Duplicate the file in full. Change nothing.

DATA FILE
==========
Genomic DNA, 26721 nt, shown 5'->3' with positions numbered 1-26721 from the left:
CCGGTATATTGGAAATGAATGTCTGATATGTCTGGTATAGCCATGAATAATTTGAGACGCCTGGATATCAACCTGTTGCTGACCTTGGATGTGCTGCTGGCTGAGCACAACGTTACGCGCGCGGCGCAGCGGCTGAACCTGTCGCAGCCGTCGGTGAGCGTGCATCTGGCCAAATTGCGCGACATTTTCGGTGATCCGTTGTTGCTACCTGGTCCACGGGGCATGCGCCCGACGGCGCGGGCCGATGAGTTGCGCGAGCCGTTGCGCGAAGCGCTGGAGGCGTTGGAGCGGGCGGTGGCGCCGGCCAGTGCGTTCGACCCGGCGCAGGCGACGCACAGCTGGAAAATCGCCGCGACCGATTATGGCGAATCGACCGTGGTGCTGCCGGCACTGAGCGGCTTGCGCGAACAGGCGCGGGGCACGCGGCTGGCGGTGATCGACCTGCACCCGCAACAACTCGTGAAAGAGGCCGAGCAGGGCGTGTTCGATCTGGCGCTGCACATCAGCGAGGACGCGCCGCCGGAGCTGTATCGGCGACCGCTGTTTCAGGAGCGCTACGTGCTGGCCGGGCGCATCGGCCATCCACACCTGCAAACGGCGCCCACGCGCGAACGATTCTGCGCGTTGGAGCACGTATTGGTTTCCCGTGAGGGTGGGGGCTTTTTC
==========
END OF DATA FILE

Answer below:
Genomic DNA, 26721 nt, shown 5'->3' with positions numbered 1-26721 from the left:
CCGGTATATTGGAAATGAATGTCTGATATGTCTGGTATAGCCATGAATAATTTGAGACGCCTGGATATCAACCTGTTGCTGACCTTGGATGTGCTGCTGGCTGAGCACAACGTTACGCGCGCGGCGCAGCGGCTGAACCTGTCGCAGCCGTCGGTGAGCGTGCATCTGGCCAAATTGCGCGACATTTTCGGTGATCCGTTGTTGCTACCTGGTCCACGGGGCATGCGCCCGACGGCGCGGGCCGATGAGTTGCGCGAGCCGTTGCGCGAAGCGCTGGAGGCGTTGGAGCGGGCGGTGGCGCCGGCCAGTGCGTTCGACCCGGCGCAGGCGACGCACAGCTGGAAAATCGCCGCGACCGATTATGGCGAATCGACCGTGGTGCTGCCGGCACTGAGCGGCTTGCGCGAACAGGCGCGGGGCACGCGGCTGGCGGTGATCGACCTGCACCCGCAACAACTCGTGAAAGAGGCCGAGCAGGGCGTGTTCGATCTGGCGCTGCACATCAGCGAGGACGCGCCGCCGGAGCTGTATCGGCGACCGCTGTTTCAGGAGCGCTACGTGCTGGCCGGGCGCATCGGCCATCCACACCTGCAAACGGCGCCCACGCGCGAACGATTCTGCGCGTTGGAGCACGTATTGGTTTCCCGTGAGGGTGGGGGCTTTTTC